EJOLT, in collaboration with Fundación Neotrópica, a Costa Rican NGO, and UCI (Universidad para la Cooperación Internacional) is running an online course “Ecological Economics and Environmental Justice”, taught through civil society organisation (CSO) case studies. It will run from April 4, 2014.
What past students have said:
“Brilliant course for people working in NGOs wishing to understand the basic concepts of ecological economics. The methods and tool introduced through case studies, accompanied by interactive discussions and lectures, illustrated the possible dimensions of their use well. ”
“I am currently doing a master’s degree in environmental sciences, and I felt the need to complete the curricula with ecological economics topics. This course provided a great opportunity to better understand participatory processes like multi-criteria assessment, and concepts of environmental justice, which I feel are key to finding better solutions to the crises we are facing today. “
“With its interactive approach, this course has helped me to understand better ecological economics methods and the concept of sustainable development. I would recommend this course to all those who are working in NGOs or simply interested in enriching their knowledge of issues related to sustainable environmental management.”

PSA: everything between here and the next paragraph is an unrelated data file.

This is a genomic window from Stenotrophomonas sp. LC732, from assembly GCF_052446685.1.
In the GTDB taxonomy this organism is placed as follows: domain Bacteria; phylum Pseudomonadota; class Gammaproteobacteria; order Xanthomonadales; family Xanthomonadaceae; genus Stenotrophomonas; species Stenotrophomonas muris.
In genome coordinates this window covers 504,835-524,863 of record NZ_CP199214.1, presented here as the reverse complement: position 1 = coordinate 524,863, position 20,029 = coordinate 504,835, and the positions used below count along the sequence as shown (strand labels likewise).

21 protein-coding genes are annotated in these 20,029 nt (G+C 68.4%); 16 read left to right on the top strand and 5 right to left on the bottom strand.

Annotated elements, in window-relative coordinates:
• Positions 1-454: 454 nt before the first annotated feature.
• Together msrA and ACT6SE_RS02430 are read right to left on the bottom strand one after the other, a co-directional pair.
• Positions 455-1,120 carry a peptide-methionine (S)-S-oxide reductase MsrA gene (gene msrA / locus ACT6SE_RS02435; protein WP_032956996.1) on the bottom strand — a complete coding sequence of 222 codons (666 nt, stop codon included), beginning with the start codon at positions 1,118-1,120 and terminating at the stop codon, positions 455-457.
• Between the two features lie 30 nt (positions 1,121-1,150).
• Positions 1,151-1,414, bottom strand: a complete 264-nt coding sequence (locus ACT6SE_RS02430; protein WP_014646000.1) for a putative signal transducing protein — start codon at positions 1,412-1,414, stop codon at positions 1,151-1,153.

“This course is useful for CSOs/EJOs looking for new approaches and arguments in environmental campaigns, especially ones based on social science and valuation in money terms. Also, the course was a good source of examples and ideas for innovative (and traditional) social arrangements and institutions.”
“My work focuses on participatory development for poverty alleviation through local economic development. The concepts of sustainability from the perspectives of ecological economics are vital to achieving increased quality of life and prosperity for rural communities.”
The course flyer in pdf format is here